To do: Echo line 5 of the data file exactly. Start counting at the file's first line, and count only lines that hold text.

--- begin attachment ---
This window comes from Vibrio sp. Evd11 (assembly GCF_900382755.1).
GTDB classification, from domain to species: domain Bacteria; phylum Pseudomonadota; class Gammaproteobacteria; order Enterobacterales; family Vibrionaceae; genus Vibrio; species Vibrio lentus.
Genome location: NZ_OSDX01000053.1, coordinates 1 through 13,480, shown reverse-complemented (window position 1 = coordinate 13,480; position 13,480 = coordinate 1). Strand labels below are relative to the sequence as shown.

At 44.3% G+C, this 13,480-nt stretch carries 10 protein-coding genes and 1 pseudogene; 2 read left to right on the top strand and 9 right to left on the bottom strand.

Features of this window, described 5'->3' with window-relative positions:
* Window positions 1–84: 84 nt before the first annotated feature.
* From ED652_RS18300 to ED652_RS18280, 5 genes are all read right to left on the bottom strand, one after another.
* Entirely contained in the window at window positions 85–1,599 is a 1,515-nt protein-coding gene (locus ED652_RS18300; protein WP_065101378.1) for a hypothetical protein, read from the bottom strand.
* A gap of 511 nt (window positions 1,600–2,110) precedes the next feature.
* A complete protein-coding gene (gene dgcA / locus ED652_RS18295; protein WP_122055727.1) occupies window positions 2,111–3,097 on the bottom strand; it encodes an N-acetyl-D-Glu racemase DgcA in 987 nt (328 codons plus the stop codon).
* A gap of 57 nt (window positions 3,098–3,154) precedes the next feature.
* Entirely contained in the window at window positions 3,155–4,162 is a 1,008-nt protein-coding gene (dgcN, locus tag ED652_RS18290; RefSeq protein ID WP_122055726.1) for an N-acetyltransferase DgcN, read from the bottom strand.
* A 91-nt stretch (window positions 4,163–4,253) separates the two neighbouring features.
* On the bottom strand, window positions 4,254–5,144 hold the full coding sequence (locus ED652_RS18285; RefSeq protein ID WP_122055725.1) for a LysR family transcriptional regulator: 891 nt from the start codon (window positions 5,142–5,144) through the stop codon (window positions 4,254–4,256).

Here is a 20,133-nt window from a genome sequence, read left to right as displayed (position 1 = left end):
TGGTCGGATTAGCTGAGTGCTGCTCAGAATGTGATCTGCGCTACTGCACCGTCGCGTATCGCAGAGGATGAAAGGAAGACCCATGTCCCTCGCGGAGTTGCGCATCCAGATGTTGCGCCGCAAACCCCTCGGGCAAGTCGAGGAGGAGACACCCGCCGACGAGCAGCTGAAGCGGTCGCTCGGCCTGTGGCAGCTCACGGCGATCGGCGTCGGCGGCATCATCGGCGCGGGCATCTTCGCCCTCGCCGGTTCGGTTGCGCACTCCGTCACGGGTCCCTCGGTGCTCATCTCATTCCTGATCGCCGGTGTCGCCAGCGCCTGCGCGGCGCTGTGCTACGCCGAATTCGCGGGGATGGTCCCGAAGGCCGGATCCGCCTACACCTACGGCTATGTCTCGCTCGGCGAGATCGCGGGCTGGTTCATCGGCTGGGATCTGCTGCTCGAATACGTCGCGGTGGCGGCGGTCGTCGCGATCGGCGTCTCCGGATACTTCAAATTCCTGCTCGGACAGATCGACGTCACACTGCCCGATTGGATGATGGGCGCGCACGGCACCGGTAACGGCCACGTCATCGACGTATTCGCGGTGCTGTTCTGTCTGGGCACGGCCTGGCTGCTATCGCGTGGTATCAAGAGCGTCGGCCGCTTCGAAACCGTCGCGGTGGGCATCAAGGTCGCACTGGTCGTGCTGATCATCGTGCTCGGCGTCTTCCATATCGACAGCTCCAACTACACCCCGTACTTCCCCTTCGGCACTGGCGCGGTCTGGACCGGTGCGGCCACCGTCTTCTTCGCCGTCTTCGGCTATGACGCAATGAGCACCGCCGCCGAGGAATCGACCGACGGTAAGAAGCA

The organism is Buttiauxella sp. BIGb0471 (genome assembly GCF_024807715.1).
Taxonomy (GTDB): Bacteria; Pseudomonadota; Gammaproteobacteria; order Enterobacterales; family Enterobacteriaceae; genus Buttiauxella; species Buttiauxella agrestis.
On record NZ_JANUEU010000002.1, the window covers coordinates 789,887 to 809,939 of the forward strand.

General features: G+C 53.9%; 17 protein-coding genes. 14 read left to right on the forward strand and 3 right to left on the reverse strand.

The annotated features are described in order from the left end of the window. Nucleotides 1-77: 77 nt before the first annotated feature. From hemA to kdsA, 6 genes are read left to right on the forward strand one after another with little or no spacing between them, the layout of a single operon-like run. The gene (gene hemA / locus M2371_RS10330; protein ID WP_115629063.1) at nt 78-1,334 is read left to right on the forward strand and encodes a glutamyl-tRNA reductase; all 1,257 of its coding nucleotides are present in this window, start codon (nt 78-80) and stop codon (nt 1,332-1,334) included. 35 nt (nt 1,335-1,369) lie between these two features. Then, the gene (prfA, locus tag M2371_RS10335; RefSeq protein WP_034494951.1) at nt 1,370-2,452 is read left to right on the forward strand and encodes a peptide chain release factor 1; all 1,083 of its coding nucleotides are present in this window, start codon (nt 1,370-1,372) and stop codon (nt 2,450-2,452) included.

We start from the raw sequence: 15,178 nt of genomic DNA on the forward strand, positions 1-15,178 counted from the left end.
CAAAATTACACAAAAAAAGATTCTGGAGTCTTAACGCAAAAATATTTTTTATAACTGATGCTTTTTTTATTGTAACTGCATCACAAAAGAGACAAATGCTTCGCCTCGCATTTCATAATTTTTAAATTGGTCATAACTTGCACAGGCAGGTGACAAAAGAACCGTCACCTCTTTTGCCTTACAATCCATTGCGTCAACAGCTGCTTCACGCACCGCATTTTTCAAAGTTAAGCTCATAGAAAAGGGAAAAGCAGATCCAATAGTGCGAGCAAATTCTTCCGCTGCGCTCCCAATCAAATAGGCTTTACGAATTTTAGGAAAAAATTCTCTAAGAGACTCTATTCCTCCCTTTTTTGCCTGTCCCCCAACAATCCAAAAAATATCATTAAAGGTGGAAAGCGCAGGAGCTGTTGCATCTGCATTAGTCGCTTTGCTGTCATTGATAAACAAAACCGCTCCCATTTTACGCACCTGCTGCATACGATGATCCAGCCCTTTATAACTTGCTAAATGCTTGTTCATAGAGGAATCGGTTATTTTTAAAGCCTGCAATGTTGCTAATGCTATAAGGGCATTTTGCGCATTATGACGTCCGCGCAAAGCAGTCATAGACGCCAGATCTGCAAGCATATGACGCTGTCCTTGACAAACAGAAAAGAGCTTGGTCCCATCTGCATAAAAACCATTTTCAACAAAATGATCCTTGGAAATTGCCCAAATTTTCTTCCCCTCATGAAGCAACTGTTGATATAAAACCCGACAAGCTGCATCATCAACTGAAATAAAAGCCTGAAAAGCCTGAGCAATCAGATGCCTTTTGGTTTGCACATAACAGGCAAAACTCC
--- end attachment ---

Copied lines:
Features of this window, described 5'->3' with window-relative positions: